Publication Date


Document Type

Doctoral Dissertation

Academic Program

Cell Biology


NeuroNexus Neuroscience Institute

First Thesis Advisor

Jeanne B. Lawrence, PhD


Long Noncoding RNA, Chromatin, Chromatin Assembly and Disassembly, Chromosomes, Heterogeneous-Nuclear Ribonucleoprotein U, Nuclear Matrix, SAF-A, XIST, CoT-1


Dissertations, UMMS; RNA, Long Noncoding; Chromatin; Chromatin Assembly and Disassembly; Chromosomes; Heterogeneous-Nuclear Ribonucleoprotein U; Nuclear Matrix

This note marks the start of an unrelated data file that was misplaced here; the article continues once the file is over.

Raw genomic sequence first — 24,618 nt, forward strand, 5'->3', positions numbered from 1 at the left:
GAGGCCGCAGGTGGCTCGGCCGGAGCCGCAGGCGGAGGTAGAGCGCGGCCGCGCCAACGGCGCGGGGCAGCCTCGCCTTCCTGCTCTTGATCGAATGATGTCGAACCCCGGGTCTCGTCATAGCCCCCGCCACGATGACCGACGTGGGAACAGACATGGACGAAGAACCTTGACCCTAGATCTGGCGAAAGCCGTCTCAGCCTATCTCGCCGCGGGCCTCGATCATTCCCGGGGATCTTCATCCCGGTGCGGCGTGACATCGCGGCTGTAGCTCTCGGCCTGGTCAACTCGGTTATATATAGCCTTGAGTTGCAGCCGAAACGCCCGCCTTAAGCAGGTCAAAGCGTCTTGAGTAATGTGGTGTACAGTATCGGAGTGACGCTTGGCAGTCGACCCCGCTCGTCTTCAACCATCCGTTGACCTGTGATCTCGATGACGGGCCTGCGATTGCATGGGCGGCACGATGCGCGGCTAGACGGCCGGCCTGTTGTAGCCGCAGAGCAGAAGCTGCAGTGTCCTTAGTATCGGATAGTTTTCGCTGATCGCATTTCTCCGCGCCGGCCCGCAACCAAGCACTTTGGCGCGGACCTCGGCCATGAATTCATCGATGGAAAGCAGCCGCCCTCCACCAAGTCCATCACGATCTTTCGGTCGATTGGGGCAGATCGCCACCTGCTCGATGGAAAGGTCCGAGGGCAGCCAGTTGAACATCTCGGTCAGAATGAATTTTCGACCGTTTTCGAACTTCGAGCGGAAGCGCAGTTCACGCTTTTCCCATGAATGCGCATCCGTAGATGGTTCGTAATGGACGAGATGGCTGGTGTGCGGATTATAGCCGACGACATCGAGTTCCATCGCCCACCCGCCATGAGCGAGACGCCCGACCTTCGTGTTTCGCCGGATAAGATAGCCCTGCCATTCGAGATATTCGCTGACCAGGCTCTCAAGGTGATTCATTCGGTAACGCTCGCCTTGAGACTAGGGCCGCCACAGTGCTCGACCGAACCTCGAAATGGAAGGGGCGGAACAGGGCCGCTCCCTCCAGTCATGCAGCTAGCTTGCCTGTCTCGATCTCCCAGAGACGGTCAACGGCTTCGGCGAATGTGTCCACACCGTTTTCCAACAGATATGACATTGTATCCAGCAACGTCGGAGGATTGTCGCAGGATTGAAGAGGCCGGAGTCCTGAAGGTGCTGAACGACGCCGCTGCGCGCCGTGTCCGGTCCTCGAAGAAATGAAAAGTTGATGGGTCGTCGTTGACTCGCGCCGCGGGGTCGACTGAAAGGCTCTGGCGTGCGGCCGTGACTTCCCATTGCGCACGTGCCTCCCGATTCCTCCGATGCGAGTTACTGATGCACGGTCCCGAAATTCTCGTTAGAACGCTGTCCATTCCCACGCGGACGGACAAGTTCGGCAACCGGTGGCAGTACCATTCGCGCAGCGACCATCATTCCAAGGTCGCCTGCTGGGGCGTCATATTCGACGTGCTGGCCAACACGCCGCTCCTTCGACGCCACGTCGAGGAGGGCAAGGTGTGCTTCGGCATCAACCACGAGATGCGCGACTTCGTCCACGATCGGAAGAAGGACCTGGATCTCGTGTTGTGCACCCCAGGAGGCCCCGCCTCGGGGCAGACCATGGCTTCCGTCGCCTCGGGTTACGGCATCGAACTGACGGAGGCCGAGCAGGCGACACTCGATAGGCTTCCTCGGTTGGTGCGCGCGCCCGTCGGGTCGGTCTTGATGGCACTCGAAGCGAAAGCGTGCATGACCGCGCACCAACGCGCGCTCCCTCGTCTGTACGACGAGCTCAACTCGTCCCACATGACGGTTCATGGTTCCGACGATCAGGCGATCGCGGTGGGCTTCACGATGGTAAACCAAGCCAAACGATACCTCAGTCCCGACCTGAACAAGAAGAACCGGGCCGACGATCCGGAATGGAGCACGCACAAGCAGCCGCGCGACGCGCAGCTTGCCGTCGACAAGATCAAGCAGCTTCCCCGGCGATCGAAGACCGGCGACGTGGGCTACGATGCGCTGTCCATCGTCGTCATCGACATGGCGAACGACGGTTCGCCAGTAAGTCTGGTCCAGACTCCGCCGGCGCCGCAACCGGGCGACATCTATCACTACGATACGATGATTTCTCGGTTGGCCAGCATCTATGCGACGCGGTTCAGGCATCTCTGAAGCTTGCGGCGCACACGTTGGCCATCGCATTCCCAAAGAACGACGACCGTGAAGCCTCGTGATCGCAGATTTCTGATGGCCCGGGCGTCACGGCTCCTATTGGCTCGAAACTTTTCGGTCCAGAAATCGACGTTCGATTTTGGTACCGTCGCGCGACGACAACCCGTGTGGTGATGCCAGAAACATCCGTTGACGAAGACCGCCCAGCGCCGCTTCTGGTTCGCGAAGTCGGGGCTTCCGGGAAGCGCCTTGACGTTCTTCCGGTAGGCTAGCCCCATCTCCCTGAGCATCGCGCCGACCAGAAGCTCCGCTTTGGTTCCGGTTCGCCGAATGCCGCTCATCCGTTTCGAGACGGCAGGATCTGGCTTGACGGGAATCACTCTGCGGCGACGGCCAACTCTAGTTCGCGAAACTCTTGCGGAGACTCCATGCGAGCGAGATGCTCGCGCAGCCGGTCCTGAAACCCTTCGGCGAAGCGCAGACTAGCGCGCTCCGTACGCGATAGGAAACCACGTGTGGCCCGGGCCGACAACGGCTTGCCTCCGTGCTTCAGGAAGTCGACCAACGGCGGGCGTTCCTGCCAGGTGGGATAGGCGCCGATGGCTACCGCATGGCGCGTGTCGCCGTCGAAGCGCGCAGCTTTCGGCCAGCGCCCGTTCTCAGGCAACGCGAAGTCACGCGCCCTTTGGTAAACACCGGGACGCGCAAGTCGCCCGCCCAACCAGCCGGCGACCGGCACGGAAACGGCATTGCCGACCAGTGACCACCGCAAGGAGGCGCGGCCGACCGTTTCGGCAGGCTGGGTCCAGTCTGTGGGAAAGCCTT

XIST RNA established the precedent for a noncoding RNA that stably associates with and regulates chromatin, however it remains poorly understood how such RNAs structurally associate with the interphase chromosome territory. I demonstrate that transgenic XIST RNA localizes in cis to an autosome as it does to the inactive X chromosome, hence the RNA recognizes a structure common to all chromosomes. I reassess the prevalent thinking in the field that a single protein, Scaffold Attachment Factor-A (SAF-A/hnRNP U), provides a single molecule bridge required to directly tether the RNA to DNA. In an extensive series of experiments in multiple cell types, I examine the effects of SAF-A depletion or different SAF-A mutations on XIST RNA localization, and I force XIST RNA retention at mitosis to examine the effect on SAF-A. I find that SAF-A is not required to localize XIST RNA but is one of multiple proteins involved, some of which frequently become lost or compromised in cancer. I additionally examine SAF-A’s potential role localizing repeat-rich CoT-1 RNA, a class of abundant RNAs that we show tightly and stably localize to euchromatic interphase chromosome territories, but release upon disruption of the nuclear scaffold. Overall, findings suggest that instead of “tethering” chromosomal RNAs to the scaffold, SAF-A is one component of a multi-component matrix/scaffold supporting interphase nuclear architecture. Results indicate that Cot-1 and XIST RNAs form integral components of this scaffold and are required to maintain the chromosomal association of SAF-A, substantially advancing understanding of how chromatin-associated RNAs contribute to nuclear structure.



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